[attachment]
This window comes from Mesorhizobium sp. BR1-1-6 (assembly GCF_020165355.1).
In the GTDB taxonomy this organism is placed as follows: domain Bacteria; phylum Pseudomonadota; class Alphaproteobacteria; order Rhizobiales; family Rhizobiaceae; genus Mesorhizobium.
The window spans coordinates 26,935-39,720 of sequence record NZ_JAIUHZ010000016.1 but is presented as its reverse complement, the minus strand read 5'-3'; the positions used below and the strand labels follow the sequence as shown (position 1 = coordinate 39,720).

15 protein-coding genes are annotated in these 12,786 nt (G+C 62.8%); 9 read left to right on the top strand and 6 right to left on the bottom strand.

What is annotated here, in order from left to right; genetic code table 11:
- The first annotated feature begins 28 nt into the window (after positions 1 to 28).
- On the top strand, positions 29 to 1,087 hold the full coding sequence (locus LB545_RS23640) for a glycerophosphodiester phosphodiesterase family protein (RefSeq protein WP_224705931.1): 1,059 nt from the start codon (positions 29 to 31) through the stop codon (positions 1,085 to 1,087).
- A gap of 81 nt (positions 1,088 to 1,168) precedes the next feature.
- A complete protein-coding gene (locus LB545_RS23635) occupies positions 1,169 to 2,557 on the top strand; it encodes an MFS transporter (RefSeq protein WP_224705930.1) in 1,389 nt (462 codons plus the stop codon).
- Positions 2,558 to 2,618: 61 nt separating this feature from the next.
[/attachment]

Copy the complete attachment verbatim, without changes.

This window comes from Mesorhizobium sp. BR1-1-6 (assembly GCF_020165355.1).
In the GTDB taxonomy this organism is placed as follows: domain Bacteria; phylum Pseudomonadota; class Alphaproteobacteria; order Rhizobiales; family Rhizobiaceae; genus Mesorhizobium.
The window spans coordinates 26,935-39,720 of sequence record NZ_JAIUHZ010000016.1 but is presented as its reverse complement, the minus strand read 5'-3'; the positions used below and the strand labels follow the sequence as shown (position 1 = coordinate 39,720).

15 protein-coding genes are annotated in these 12,786 nt (G+C 62.8%); 9 read left to right on the top strand and 6 right to left on the bottom strand.

What is annotated here, in order from left to right; genetic code table 11:
- The first annotated feature begins 28 nt into the window (after positions 1 to 28).
- On the top strand, positions 29 to 1,087 hold the full coding sequence (locus LB545_RS23640) for a glycerophosphodiester phosphodiesterase family protein (RefSeq protein WP_224705931.1): 1,059 nt from the start codon (positions 29 to 31) through the stop codon (positions 1,085 to 1,087).
- A gap of 81 nt (positions 1,088 to 1,168) precedes the next feature.
- A complete protein-coding gene (locus LB545_RS23635) occupies positions 1,169 to 2,557 on the top strand; it encodes an MFS transporter (RefSeq protein WP_224705930.1) in 1,389 nt (462 codons plus the stop codon).
- Positions 2,558 to 2,618: 61 nt separating this feature from the next.